N7KSB Milliwatt transmitter that's easy to build
N7KSB used this transmitter, with a roof-mounted ground-plane antenna to work all continents and over 30 countries.
N7KSB's experimental 1/2 watt CW transmitter uses a 74HC240 high-speed CMOS octal buffer, one section which serves as a crystal oscillator, four sections of which amplify this signal, and three sections of which are unused. Because the 74HC240 dissipates 1/2 watt on 20M and 0.9 watts on 10M, it must be heat-sunk. Epoxying the IC to the ground plane in dead-bug of ugly construction provides adequate cooling. L1, a low-inductance coil, is sensitive to lead length, so if you build this transmitter with plug-in filters (Lew Smith uses phono plugs and jacks for this purpose), you may need to remove one or two turns from L1 to compensate for the extra lead length involved in wiring the coil plugs and socket.
The newer 74HC240's available today show little power drop-off on 10M, while older ones exhibited a 20% power drop-off. The older 74HC240's can handle power up to 10V, the newer ones latch up at 9V. It is therefore important to operate the rig at a supply voltage of 7.8 to 8 volts, which is a compromise between maximum power and safety.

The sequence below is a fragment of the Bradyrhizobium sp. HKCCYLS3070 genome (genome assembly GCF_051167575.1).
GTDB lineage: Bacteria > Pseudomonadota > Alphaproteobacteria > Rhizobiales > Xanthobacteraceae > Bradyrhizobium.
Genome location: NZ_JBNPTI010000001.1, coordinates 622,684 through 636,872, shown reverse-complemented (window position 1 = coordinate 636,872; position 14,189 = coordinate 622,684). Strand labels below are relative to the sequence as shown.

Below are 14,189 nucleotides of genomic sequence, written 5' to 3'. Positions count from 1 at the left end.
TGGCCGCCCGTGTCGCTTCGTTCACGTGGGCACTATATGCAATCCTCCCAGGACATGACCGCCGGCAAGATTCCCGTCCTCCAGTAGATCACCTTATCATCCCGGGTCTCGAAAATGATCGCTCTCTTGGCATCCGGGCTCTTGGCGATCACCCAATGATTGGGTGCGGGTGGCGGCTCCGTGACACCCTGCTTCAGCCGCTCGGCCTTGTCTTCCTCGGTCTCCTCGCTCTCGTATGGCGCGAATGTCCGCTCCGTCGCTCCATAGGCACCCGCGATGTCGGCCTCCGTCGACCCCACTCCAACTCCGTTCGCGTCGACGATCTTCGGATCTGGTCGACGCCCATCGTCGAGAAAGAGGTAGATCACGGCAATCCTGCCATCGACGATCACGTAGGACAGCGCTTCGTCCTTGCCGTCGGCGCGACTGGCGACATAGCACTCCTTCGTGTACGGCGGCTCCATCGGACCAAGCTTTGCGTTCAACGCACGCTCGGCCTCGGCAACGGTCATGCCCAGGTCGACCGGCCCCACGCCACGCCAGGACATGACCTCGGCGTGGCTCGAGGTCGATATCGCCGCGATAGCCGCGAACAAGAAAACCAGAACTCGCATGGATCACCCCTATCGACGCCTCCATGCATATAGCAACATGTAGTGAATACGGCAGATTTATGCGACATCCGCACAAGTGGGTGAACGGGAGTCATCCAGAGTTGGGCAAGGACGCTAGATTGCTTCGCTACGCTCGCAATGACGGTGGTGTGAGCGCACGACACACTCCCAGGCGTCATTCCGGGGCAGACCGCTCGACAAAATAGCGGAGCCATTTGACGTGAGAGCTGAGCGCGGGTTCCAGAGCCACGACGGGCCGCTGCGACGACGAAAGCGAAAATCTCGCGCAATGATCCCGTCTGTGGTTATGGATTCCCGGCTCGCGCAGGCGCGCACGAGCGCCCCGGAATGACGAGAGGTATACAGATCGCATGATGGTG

The logic chips have built-in input and output buffers. The extra gain provided by the extra stage make it harder to get rid of key clicks. The rig's key-click filter therefore uses an unusually large time constant (33 ms.)
The output stages in 74HCxxx devices are designed to have equal pull-up and pull-down transistors. This minimizes even-order harmonics, simplifying the rig's output filtering.
The 74HC240 can directly drive a power MOSFET amplifier.
C1 and C2 are mica or ceramic.
L1 and L2 are air-wound from #14 wire, with an inner diameter of 3/8 inch.
R1 22K ohms
R2 330K ohms
R3 470 ohms
R4 47K ohms
C3 0.1 mf
C4 0.1 mf
C5 22 pf
C6 47 pf
C7 20 pf Variable
C8 47 pf
C9 0.1 mf
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